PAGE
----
abstractNote = {The purpose of this study was to assess the changes in switchgrass (Panicum virgatum L.) biomass quality as affected by N rate, harvest time, and storage. This research was conducted near Bristol, SD, in 2010 and 2011. Treatments included three N rates (0, 56, and 112 kg N ha–1) applied annually and each N rate replicated four times. After a killing frost, all of the plots were harvested and baled in large round bales in October 2010 and November 2011. An area of about 30 m2 from each plot was left unharvested to represent storage of standing switchgrass over the winter and to determine dry matter yields. Switchgrass was analyzed for hemicellulose, cellulose, lignin, mineral elements, N, and C. In the first season, storage of the fall harvested switchgrass bales numerically increased the concentrations of hemicellulose, lignin, and N. In the second season, they increased significantly. Mineral elements significantly increased in both sampling seasons. Delaying harvest until spring decreased lignin, N, and mineral elements concentration, and increased cellulose and hemicellulose concentrations, but also reduced biomass yield. Results from this study suggest that delaying the switchgrass harvest until spring increased the overall feedstock quality for ethanol production, but yield reductions must be considered to determine the overall economic impact of a delayed harvest.},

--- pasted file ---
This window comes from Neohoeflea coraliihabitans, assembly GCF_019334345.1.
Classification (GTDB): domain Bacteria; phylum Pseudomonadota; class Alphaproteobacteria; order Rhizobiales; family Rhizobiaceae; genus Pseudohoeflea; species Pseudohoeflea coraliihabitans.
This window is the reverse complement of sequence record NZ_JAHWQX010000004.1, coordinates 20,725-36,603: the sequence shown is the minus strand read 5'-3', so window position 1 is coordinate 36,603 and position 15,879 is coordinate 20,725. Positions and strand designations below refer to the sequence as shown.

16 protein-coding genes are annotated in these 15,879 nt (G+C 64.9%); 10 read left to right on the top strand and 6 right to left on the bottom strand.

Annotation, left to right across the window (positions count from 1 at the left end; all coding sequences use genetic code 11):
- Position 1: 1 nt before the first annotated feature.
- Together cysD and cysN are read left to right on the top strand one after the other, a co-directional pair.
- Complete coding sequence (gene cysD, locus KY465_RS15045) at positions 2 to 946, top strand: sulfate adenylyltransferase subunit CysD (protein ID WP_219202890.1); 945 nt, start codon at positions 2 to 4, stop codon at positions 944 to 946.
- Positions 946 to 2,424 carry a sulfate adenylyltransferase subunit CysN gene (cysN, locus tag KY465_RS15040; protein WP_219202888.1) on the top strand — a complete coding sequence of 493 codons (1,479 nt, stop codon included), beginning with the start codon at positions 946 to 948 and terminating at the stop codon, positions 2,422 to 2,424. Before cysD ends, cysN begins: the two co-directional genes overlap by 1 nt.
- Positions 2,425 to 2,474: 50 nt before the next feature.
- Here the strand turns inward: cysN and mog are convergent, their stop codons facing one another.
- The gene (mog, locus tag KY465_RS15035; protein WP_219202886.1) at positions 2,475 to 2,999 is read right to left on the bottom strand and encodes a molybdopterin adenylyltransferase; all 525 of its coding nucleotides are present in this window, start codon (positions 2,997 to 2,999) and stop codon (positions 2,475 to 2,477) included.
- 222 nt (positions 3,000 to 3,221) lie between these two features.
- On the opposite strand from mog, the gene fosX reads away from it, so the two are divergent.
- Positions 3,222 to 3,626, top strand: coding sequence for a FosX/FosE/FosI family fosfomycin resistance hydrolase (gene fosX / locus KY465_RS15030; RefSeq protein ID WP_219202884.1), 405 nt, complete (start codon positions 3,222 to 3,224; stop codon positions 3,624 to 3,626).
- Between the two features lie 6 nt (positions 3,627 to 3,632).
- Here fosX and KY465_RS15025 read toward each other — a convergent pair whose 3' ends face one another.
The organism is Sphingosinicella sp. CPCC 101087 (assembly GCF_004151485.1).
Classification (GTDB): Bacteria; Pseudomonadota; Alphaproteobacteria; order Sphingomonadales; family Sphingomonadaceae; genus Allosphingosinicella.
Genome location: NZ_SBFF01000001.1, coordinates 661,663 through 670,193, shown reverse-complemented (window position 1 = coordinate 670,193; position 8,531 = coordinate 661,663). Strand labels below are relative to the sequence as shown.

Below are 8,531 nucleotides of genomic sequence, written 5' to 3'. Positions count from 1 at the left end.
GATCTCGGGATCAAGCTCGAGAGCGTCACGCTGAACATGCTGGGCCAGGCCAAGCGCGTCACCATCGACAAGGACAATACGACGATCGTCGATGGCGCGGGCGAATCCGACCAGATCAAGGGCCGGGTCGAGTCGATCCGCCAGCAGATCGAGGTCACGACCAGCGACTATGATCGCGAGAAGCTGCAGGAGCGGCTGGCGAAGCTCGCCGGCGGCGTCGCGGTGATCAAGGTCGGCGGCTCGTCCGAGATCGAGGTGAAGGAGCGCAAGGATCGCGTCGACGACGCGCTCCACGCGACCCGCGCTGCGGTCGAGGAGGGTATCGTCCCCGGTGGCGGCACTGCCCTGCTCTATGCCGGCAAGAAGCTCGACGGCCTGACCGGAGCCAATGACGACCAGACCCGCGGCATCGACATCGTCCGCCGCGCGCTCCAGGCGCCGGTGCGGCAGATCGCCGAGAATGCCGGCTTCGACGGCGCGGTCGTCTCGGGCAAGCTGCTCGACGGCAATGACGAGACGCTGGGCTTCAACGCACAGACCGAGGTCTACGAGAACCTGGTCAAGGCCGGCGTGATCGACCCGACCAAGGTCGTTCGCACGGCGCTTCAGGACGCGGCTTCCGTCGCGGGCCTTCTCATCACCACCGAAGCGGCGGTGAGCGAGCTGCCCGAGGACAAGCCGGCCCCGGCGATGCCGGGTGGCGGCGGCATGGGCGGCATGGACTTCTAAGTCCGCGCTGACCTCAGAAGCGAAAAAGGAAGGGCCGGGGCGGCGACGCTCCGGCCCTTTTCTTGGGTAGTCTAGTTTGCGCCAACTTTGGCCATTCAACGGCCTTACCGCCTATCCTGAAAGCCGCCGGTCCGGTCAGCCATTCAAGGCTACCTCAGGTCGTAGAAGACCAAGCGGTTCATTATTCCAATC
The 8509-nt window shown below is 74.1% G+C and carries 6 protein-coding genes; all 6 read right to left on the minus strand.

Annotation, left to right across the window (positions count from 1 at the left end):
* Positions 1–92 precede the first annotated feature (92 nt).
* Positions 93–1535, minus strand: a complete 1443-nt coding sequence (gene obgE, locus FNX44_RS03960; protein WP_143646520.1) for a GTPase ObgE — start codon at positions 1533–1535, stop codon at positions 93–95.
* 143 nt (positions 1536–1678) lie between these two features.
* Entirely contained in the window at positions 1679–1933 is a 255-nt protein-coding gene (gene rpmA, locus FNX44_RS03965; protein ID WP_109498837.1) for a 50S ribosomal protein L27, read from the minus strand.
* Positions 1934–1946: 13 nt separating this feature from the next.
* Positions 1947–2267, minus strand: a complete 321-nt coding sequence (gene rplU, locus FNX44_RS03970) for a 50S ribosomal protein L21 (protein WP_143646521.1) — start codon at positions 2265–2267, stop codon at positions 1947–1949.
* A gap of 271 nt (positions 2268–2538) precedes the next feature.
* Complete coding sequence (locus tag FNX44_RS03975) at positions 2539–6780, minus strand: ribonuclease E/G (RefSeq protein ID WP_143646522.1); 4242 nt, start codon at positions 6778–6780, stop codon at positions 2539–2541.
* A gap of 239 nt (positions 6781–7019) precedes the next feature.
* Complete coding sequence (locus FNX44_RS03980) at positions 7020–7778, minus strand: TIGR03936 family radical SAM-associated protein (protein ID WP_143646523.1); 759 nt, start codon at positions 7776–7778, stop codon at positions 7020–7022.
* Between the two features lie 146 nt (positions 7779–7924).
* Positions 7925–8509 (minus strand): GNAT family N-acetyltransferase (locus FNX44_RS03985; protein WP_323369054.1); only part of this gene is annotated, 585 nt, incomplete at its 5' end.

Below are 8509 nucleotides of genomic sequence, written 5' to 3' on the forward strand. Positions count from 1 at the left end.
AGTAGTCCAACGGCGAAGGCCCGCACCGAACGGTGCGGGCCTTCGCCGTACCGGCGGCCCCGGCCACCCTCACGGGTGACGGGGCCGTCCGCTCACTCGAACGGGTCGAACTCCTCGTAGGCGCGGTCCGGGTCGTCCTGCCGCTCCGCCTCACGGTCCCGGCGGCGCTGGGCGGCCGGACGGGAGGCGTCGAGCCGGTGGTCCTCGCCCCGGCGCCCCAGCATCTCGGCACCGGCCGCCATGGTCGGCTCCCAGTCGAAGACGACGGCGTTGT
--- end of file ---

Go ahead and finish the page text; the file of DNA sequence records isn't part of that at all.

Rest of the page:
doi = {10.2134/agronj2016.07.0380},
journal = {Agronomy Journal},
number = 1,
volume = 109,
place = {United States},
year = {Wed Jan 25 00:00:00 EST 2017},
month = {Wed Jan 25 00:00:00 EST 2017}
}

Journal Article:
Free Publicly Available Full Text
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Cited by: 4works
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Web of Science